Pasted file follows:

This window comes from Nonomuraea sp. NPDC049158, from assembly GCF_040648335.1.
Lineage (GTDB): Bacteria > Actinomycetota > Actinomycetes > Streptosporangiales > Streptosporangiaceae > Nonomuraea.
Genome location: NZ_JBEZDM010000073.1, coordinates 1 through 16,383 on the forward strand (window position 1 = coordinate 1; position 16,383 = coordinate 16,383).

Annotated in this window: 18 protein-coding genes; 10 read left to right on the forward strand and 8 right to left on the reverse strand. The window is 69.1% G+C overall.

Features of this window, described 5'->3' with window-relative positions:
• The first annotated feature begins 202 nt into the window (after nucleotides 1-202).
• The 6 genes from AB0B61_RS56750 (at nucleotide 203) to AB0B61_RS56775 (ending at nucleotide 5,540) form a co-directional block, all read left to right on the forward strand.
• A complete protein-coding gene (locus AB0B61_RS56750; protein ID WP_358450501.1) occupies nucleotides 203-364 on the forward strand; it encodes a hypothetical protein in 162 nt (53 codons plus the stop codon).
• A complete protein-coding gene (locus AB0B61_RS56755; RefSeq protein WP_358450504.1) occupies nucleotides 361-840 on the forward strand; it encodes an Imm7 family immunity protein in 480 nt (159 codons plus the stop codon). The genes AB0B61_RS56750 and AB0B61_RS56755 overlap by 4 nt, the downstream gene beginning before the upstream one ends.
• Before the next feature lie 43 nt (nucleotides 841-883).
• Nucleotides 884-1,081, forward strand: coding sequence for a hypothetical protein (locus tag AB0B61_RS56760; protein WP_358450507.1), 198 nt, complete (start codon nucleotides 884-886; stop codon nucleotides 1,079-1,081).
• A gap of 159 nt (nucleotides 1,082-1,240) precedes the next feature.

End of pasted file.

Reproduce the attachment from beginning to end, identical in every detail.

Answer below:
This window comes from Nonomuraea sp. NPDC049158, from assembly GCF_040648335.1.
Lineage (GTDB): Bacteria > Actinomycetota > Actinomycetes > Streptosporangiales > Streptosporangiaceae > Nonomuraea.
Genome location: NZ_JBEZDM010000073.1, coordinates 1 through 16,383 on the forward strand (window position 1 = coordinate 1; position 16,383 = coordinate 16,383).

Annotated in this window: 18 protein-coding genes; 10 read left to right on the forward strand and 8 right to left on the reverse strand. The window is 69.1% G+C overall.

Features of this window, described 5'->3' with window-relative positions:
• The first annotated feature begins 202 nt into the window (after nucleotides 1-202).
• The 6 genes from AB0B61_RS56750 (at nucleotide 203) to AB0B61_RS56775 (ending at nucleotide 5,540) form a co-directional block, all read left to right on the forward strand.
• A complete protein-coding gene (locus AB0B61_RS56750; protein ID WP_358450501.1) occupies nucleotides 203-364 on the forward strand; it encodes a hypothetical protein in 162 nt (53 codons plus the stop codon).
• A complete protein-coding gene (locus AB0B61_RS56755; RefSeq protein WP_358450504.1) occupies nucleotides 361-840 on the forward strand; it encodes an Imm7 family immunity protein in 480 nt (159 codons plus the stop codon). The genes AB0B61_RS56750 and AB0B61_RS56755 overlap by 4 nt, the downstream gene beginning before the upstream one ends.
• Before the next feature lie 43 nt (nucleotides 841-883).
• Nucleotides 884-1,081, forward strand: coding sequence for a hypothetical protein (locus tag AB0B61_RS56760; protein WP_358450507.1), 198 nt, complete (start codon nucleotides 884-886; stop codon nucleotides 1,079-1,081).
• A gap of 159 nt (nucleotides 1,082-1,240) precedes the next feature.